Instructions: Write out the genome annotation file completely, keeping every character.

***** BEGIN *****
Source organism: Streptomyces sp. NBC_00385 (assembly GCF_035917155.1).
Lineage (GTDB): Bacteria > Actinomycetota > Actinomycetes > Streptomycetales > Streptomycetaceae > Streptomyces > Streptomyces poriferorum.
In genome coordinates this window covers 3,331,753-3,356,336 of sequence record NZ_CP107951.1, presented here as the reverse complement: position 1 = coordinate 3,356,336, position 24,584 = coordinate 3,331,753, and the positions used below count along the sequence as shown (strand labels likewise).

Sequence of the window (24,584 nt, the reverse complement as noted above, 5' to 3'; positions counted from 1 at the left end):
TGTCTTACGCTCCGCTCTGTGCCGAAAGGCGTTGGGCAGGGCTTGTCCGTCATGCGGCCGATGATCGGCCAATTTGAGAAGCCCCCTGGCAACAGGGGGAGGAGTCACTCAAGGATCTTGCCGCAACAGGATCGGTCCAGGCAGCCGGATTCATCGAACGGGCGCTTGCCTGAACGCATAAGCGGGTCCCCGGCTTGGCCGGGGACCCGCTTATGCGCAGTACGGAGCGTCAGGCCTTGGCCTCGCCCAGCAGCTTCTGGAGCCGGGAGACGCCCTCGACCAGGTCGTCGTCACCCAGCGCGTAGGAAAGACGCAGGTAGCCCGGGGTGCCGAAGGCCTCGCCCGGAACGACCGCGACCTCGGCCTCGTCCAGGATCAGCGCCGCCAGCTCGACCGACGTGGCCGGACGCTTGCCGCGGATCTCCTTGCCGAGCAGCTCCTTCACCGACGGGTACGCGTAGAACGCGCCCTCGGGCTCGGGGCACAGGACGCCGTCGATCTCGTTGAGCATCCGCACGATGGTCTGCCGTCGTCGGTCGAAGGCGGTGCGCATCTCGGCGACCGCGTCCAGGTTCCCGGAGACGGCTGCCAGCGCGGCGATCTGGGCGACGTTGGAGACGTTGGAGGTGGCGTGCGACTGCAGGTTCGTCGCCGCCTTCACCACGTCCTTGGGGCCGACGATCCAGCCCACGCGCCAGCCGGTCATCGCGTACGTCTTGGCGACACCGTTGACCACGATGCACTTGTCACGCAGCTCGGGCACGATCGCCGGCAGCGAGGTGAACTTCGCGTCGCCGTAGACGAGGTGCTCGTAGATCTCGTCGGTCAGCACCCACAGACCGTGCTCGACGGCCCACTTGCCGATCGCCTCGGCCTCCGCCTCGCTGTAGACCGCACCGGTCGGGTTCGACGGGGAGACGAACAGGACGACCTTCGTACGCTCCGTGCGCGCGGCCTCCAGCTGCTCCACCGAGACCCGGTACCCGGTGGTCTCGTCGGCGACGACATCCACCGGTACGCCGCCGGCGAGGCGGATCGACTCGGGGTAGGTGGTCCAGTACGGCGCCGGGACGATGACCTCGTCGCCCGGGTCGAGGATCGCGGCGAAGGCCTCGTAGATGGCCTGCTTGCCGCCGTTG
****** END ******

Source organism: Streptomyces sp. NBC_00385 (assembly GCF_035917155.1).
Lineage (GTDB): Bacteria > Actinomycetota > Actinomycetes > Streptomycetales > Streptomycetaceae > Streptomyces > Streptomyces poriferorum.
In genome coordinates this window covers 3,331,753-3,356,336 of sequence record NZ_CP107951.1, presented here as the reverse complement: position 1 = coordinate 3,356,336, position 24,584 = coordinate 3,331,753, and the positions used below count along the sequence as shown (strand labels likewise).

Sequence of the window (24,584 nt, the reverse complement as noted above, 5' to 3'; positions counted from 1 at the left end):
TGTCTTACGCTCCGCTCTGTGCCGAAAGGCGTTGGGCAGGGCTTGTCCGTCATGCGGCCGATGATCGGCCAATTTGAGAAGCCCCCTGGCAACAGGGGGAGGAGTCACTCAAGGATCTTGCCGCAACAGGATCGGTCCAGGCAGCCGGATTCATCGAACGGGCGCTTGCCTGAACGCATAAGCGGGTCCCCGGCTTGGCCGGGGACCCGCTTATGCGCAGTACGGAGCGTCAGGCCTTGGCCTCGCCCAGCAGCTTCTGGAGCCGGGAGACGCCCTCGACCAGGTCGTCGTCACCCAGCGCGTAGGAAAGACGCAGGTAGCCCGGGGTGCCGAAGGCCTCGCCCGGAACGACCGCGACCTCGGCCTCGTCCAGGATCAGCGCCGCCAGCTCGACCGACGTGGCCGGACGCTTGCCGCGGATCTCCTTGCCGAGCAGCTCCTTCACCGACGGGTACGCGTAGAACGCGCCCTCGGGCTCGGGGCACAGGACGCCGTCGATCTCGTTGAGCATCCGCACGATGGTCTGCCGTCGTCGGTCGAAGGCGGTGCGCATCTCGGCGACCGCGTCCAGGTTCCCGGAGACGGCTGCCAGCGCGGCGATCTGGGCGACGTTGGAGACGTTGGAGGTGGCGTGCGACTGCAGGTTCGTCGCCGCCTTCACCACGTCCTTGGGGCCGACGATCCAGCCCACGCGCCAGCCGGTCATCGCGTACGTCTTGGCGACACCGTTGACCACGATGCACTTGTCACGCAGCTCGGGCACGATCGCCGGCAGCGAGGTGAACTTCGCGTCGCCGTAGACGAGGTGCTCGTAGATCTCGTCGGTCAGCACCCACAGACCGTGCTCGACGGCCCACTTGCCGATCGCCTCGGCCTCCGCCTCGCTGTAGACCGCACCGGTCGGGTTCGACGGGGAGACGAACAGGACGACCTTCGTACGCTCCGTGCGCGCGGCCTCCAGCTGCTCCACCGAGACCCGGTACCCGGTGGTCTCGTCGGCGACGACATCCACCGGTACGCCGCCGGCGAGGCGGATCGACTCGGGGTAGGTGGTCCAGTACGGCGCCGGGACGATGACCTCGTCGCCCGGGTCGAGGATCGCGGCGAAGGCCTCGTAGATGGCCTGCTTGCCGCCGTTG